When I first heard about the concept, I thought credit card hacking was kind of cool. I could make hundreds of dollars just by getting credit cards and buying stuff that I would normally buy anyway? That doesn’t sound so bad.
But, like usual, my laziness won out. I have yet to replace my 15 year-old 1% cash back credit card. I just can’t be bothered. Over the years it’s served me well. I haven’t paid a nickel in interest, I’ve gotten approximately $80-$100 in cash back per year, and I’ve got it set up so most of my monthly bills come off it, leaving me just having to pay the credit card off. My credit card is most of the reason why I couldn’t care less about getting a no-fee bank account. I do less than 5 bank transactions a month. I’m not going to fret over 50 cents each time.
Essentially, like I’ve talked about, my life is about simplicity. I will gladly pay a little extra (or forfeit dubious “rewards”) to not have to do something. Plus, it’s not so lucrative for Canadians to do this. Americans get much better sign-up deals.
Still, I can understand why the concept of credit card hacking is attractive. In exchange for signing up for a credit card and spending a few thousand bucks on it (money that probably would have gotten spent anyway), you can get hooked up with hundreds of dollars in free hotel stays, airline tickets, restaurant stuff, free gas, and so on. The PF-o-sphere LURVES this stuff, and you feel like a sucker for being left behind.
Fret not little one. It’s just not that simple.
As the fine folks at Control Your Cash (R.I.P.) used to say, take a look at every transaction from the other party’s perspective. Just what exactly is the Hyatt Corporation or British Airways getting out of teaming up with Citibank or JP Morgan to offer schelps like us $999 in FREE HOTEL STAYS?!?!?!?!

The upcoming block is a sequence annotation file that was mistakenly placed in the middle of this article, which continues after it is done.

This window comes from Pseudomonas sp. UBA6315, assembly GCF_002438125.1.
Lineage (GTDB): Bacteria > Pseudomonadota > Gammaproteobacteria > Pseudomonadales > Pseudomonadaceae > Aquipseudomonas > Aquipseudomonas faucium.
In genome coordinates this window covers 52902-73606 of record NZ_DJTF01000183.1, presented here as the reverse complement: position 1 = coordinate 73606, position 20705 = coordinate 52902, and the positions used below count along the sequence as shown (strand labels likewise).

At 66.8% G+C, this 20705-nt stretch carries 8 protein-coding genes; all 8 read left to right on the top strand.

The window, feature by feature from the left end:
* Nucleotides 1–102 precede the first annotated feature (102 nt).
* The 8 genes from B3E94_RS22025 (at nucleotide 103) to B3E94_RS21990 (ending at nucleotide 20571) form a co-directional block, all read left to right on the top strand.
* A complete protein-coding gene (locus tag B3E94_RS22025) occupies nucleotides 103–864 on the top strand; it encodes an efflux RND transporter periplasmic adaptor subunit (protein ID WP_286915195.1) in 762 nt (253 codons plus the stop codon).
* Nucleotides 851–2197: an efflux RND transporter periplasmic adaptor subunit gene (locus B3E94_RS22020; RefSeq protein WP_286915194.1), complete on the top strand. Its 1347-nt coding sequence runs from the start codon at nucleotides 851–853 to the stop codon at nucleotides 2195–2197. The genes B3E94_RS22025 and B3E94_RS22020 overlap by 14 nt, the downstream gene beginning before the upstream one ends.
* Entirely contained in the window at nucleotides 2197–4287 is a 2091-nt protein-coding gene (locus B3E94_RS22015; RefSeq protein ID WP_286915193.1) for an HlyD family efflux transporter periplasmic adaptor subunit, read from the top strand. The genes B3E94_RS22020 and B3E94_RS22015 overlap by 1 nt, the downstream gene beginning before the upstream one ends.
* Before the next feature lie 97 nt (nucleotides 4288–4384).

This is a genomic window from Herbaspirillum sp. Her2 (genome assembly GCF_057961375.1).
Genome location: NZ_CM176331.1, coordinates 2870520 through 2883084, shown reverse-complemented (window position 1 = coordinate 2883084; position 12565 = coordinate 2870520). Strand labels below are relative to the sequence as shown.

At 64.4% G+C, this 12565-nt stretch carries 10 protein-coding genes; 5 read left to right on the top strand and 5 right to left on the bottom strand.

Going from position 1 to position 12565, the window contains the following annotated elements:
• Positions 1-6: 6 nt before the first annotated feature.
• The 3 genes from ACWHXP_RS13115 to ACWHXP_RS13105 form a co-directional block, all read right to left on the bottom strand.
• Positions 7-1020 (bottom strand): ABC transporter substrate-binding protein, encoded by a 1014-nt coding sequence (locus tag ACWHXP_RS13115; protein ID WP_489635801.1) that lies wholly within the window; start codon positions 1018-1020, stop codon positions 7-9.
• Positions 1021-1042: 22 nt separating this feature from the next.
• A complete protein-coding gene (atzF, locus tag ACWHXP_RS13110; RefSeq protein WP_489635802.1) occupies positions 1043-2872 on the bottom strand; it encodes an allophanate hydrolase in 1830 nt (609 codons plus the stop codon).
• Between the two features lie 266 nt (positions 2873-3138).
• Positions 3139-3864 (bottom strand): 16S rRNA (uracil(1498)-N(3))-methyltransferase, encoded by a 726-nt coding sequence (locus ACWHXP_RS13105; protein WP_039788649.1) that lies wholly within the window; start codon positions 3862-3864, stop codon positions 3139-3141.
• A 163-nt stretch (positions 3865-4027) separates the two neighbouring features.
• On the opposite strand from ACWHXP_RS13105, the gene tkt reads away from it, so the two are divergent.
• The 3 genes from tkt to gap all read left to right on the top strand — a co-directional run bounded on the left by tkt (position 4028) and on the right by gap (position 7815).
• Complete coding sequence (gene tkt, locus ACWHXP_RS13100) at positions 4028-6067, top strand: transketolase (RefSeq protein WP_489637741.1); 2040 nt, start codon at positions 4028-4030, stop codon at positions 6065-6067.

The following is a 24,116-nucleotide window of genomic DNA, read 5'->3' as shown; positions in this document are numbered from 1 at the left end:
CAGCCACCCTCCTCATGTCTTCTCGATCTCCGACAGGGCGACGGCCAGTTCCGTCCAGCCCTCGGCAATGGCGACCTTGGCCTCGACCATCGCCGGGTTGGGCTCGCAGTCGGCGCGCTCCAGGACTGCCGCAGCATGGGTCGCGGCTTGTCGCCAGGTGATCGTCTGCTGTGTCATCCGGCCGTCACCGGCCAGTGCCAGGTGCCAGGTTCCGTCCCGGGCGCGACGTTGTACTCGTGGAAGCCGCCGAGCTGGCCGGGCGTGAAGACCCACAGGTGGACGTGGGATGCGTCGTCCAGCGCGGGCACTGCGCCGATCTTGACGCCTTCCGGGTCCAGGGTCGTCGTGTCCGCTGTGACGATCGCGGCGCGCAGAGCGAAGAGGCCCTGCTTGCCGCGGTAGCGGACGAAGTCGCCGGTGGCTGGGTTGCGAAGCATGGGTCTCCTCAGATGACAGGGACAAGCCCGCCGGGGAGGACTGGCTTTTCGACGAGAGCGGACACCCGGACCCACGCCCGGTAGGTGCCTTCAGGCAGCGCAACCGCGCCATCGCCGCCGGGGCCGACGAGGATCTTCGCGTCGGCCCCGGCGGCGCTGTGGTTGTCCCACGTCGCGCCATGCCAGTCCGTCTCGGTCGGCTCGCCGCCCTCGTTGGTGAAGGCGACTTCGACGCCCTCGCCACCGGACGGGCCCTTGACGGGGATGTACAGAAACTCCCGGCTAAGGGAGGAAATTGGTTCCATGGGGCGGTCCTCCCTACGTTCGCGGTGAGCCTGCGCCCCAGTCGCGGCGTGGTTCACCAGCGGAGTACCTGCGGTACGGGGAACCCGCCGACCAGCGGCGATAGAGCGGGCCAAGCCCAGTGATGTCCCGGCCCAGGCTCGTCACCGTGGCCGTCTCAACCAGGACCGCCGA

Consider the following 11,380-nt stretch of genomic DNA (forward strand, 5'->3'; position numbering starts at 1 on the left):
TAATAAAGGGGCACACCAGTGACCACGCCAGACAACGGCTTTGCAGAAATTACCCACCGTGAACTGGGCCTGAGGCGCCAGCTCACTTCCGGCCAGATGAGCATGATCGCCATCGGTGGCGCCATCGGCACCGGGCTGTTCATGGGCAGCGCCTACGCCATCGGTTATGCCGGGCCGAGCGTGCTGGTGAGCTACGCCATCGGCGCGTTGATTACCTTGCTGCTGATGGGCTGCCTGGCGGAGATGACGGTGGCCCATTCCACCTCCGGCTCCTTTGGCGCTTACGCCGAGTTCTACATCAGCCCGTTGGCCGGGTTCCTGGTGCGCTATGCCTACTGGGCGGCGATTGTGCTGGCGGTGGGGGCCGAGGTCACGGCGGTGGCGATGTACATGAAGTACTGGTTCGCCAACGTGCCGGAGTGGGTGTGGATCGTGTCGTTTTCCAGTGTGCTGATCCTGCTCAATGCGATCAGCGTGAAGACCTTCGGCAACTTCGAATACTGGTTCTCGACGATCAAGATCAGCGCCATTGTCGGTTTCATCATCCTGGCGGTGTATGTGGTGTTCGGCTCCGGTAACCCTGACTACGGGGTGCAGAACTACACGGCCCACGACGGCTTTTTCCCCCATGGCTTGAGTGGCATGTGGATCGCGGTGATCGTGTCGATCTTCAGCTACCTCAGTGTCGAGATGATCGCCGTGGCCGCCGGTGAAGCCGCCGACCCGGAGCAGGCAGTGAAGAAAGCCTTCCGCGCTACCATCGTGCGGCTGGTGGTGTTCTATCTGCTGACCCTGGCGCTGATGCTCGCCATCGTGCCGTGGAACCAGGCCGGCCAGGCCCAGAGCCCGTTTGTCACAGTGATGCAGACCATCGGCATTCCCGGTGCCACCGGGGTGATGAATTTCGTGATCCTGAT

It’s easy, once you think about it.
- All sorts of free marketing, from the lobby of the hotel to the bank branch to the PF bloggers talking about it
- Having the business’s logo on a primary use credit card for a minimum of 3 months, and most likely longer
- Additional customer loyalty because they want to go to that hotel or airline to earn points
- The chance to upsell customers stuff when they do show up. “Oh what the hell? The room was free!”
- A cut of the fee the bank gets every time the customer swipes the card
- Better leverage when it comes time to renew the fees for credit card transactions, which is a huge cost
- Points encourage people to travel, which creates more opportunities to sell flights and hotel rooms
Using the hotel example, it’s easy to see what a sweet deal it is for Paris Hilton’s (smarter) relatives. Giving somebody a “free” room that would most likely have gone empty anyway hardly has any additional cost. You still need to heat the building, keep the lights on, pay the staff, and so on. There’s just a little extra work for the cleaning staff. In exchange, the hotel gets you in the door and hopes like hell that you get breakfast in the morning or rent some porn. Plus, you know, all that free marketing and a small cut of your purchases.
Even a room at Motel 6 is worth more to you than it is to Motel 6, at least most of the time. Which is why you either can’t use the points on a long weekend, or you’re paying out the wazoo for the privilege of doing so.
Even from the bank’s perspective, it’s a great deal. At a minimum, they’re getting a fee each time somebody swipes the card — why do you think the minimum purchases exist? — as well as a certain percentage of people continuing to use the card, racking up interest charges, annual fees, and even more swipe fees. Just look at these numbers, assuming somebody charges up $10k and doesn’t pay it off for a year.
- Swipe fees: 1% ($100)
- Annual fee: $99-$700
- Interest: 18% ($1800)
And, of course, the points are structured so you’re practically obligated to use they to stay at the underlying hotel or fly the underlying airline. They intentionally make them such a good deal that you can’t pass them up.
So what happens? You get logic like this, from one PF blogger on the comment thread of another, talking about how much they’ve “saved” using credit card hacking.
Congratulations, you saved $6,000 on this vacation.
Except you didn’t.